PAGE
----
• Nocturne for Robert Fuller and Malcolm Harsch, 2020-21, by Sandy Rodriguez (b. 1975). This is one of 30 new works on paper that the painter debuted in the Carter’s 2021-22 exhibition Sandy Rodriguez in Isolation. Impacted by the rapid news cycle of rising COVID-19 fatalities and nationwide demonstrations against police brutality during her Joshua Tree Highlands Artist Residency, Rodriguez explores here the possibilities for healing past and present trauma through the recovery of Indigenous knowledge systems. COVID-19 Sunrise with Rabbit, 2020-21, and JTree Studies, 2021, also entered the collection.

• The Texas Cabinet, 2020, by Mark Dion (b. 1961). Commissioned by the Carter for the 2020-21 exhibition The Perilous Texas Adventures of Mark Dion, this installation was the culmination of the artist’s travels through Texas, over the course of four years, tracing the footsteps of nineteenth-century explorers John James Audubon, Sarah Ann Lillie Hardinge, Frederic Law Olmsted, and Charles Wright.

• Five Beauties Rising, 2021, by Willie Cole (b. 1955). Produced at Highpoint Printmaking in Minneapolis, MN, this five-print series honors and celebrates the unheralded contributions of domestic workers in American society while underscoring the traumatic legacy of Black labor in the U.S. This work was selected to enter the Carter’s permanent collection by members of the Museum’s Paper Forum through the Museum’s annual View and Vote event, which took place in May 2022.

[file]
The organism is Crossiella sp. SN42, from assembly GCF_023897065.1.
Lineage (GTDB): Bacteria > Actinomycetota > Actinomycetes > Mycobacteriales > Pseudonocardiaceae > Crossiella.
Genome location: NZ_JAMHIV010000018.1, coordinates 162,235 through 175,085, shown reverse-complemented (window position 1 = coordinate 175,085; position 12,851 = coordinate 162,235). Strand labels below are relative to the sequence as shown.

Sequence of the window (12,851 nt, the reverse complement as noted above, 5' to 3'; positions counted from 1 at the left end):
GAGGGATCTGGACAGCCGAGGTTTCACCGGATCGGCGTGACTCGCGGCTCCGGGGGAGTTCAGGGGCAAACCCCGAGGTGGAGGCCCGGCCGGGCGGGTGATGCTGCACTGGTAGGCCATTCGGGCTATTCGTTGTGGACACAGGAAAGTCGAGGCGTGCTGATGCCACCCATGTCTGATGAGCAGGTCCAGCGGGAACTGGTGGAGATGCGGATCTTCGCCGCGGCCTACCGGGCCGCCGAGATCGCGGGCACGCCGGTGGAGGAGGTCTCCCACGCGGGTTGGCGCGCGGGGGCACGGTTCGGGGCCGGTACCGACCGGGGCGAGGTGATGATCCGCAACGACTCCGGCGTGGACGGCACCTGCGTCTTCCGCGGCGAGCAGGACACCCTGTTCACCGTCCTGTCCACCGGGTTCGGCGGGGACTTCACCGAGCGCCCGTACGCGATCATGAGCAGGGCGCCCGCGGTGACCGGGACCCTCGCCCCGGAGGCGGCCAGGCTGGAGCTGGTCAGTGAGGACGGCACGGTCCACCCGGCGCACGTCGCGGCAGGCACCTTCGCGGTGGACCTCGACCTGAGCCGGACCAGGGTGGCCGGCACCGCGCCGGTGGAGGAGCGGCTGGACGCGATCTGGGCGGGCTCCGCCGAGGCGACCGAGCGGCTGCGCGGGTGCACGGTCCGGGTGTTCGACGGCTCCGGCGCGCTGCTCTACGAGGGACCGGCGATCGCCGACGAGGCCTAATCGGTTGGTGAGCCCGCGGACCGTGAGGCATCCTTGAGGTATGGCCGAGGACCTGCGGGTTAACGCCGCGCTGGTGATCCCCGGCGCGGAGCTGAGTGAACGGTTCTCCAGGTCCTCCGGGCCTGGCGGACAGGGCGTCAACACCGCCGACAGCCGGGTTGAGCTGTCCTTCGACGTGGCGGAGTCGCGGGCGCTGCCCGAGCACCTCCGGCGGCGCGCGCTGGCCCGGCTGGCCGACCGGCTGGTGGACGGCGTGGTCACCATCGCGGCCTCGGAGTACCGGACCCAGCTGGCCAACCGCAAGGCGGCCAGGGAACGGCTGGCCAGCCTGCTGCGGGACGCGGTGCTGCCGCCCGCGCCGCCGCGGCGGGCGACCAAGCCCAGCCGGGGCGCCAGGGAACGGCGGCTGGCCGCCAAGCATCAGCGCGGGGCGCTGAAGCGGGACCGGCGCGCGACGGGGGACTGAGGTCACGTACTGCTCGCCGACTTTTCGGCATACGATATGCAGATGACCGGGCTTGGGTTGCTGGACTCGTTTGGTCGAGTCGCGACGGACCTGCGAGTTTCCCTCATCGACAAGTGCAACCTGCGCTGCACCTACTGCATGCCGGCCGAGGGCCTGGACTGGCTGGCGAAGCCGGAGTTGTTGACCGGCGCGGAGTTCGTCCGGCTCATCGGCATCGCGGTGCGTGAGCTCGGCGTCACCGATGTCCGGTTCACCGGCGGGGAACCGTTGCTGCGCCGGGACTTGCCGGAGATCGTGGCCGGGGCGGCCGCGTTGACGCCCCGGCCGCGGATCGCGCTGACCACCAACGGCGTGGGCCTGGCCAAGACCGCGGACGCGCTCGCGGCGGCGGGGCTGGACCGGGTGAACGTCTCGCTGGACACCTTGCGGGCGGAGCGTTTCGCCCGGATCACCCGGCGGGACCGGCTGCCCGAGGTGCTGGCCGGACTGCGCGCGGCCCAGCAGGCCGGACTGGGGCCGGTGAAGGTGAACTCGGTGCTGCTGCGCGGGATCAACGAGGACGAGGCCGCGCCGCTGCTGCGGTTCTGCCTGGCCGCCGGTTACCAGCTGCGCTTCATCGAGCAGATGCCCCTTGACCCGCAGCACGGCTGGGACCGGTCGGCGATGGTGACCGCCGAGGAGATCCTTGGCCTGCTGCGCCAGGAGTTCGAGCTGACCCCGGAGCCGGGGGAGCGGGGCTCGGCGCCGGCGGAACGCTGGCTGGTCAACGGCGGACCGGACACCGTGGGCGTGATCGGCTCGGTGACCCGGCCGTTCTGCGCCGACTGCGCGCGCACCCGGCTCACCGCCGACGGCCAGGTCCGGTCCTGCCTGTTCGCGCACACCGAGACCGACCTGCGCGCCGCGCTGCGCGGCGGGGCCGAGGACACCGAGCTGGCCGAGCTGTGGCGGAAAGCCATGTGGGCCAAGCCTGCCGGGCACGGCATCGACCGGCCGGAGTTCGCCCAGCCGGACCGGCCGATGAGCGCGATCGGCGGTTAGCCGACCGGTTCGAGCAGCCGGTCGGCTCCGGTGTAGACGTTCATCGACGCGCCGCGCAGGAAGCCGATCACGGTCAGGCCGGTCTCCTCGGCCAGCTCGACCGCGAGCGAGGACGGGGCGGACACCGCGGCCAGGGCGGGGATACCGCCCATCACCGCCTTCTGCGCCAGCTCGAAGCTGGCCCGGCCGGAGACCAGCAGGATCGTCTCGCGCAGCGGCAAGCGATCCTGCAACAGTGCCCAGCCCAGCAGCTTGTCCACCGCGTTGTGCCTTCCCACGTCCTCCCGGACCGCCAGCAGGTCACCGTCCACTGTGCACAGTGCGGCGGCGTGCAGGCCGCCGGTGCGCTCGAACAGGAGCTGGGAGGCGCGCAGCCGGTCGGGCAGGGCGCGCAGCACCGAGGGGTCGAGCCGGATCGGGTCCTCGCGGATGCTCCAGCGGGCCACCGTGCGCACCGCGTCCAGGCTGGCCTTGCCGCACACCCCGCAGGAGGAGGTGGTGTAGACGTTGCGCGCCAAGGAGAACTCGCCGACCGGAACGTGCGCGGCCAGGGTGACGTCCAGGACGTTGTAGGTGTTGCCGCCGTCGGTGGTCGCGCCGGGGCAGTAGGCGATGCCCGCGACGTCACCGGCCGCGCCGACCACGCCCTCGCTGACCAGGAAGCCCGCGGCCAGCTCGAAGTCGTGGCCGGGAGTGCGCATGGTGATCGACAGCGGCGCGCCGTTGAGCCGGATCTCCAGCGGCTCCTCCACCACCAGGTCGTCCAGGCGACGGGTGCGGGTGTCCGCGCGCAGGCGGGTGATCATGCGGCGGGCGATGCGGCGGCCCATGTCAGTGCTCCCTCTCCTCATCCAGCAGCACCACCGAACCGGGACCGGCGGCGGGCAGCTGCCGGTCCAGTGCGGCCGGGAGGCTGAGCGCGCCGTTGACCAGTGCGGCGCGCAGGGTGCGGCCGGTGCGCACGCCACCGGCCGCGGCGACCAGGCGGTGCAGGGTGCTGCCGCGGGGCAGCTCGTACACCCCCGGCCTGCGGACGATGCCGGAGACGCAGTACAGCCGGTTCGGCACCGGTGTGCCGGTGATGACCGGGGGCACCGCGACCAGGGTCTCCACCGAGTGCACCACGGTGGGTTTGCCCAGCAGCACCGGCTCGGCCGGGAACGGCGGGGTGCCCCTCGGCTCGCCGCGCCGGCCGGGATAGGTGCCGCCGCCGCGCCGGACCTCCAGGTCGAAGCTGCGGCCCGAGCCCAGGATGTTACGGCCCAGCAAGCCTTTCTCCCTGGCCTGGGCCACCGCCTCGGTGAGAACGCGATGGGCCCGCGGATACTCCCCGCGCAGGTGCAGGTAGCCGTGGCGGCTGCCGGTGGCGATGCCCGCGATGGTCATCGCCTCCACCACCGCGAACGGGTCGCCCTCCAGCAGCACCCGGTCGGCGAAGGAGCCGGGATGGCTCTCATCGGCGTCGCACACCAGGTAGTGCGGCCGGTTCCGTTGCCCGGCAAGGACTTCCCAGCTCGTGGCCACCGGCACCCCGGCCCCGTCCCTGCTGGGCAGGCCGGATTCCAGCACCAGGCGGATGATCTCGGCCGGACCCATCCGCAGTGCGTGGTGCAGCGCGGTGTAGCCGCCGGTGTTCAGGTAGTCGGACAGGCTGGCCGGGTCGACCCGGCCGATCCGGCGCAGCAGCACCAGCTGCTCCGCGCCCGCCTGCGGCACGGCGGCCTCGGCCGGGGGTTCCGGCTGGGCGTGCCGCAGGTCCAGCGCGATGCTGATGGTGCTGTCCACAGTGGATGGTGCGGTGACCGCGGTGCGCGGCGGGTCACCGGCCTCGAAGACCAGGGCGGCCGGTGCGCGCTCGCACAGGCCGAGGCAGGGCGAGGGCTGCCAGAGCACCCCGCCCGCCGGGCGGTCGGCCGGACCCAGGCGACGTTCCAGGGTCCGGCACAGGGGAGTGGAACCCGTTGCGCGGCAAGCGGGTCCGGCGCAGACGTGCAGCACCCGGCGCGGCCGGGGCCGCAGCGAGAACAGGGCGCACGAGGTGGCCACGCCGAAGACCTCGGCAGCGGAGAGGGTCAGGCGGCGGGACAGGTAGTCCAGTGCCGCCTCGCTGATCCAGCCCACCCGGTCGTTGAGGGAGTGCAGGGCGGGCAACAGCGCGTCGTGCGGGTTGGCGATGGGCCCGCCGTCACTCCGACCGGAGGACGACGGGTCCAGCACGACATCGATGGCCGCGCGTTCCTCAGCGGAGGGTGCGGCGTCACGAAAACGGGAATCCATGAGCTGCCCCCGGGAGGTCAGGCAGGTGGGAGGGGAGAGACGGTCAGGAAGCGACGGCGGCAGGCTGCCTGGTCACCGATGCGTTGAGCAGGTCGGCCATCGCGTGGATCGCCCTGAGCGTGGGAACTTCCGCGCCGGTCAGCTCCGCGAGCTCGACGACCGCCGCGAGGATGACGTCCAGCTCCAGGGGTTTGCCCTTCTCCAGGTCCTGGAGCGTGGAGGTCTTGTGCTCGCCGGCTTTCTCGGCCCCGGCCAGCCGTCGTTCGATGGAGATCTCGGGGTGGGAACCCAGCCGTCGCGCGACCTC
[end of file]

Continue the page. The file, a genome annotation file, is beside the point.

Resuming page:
• Over 300 drawings and watercolors and a selection of books, letters, and other ephemera by and related to John F. Kensett (1816–1872). This is the last significant collection of drawings by any major artist associated with the Hudson River School to have remained in private ownership, and only a small number of these works have been exhibited publicly.

• Seven and Seven Flower, 1998, by James Surls (b. 1943). As a prime example of the highly personal motifs Surls created at the height of his career, this hanging sculpture represents a complex portrait of self, family, and land that draws inspiration from Mexico’s surrealist tradition. Seven and Seven Flower is the first work in the Carter’s collection by Surls.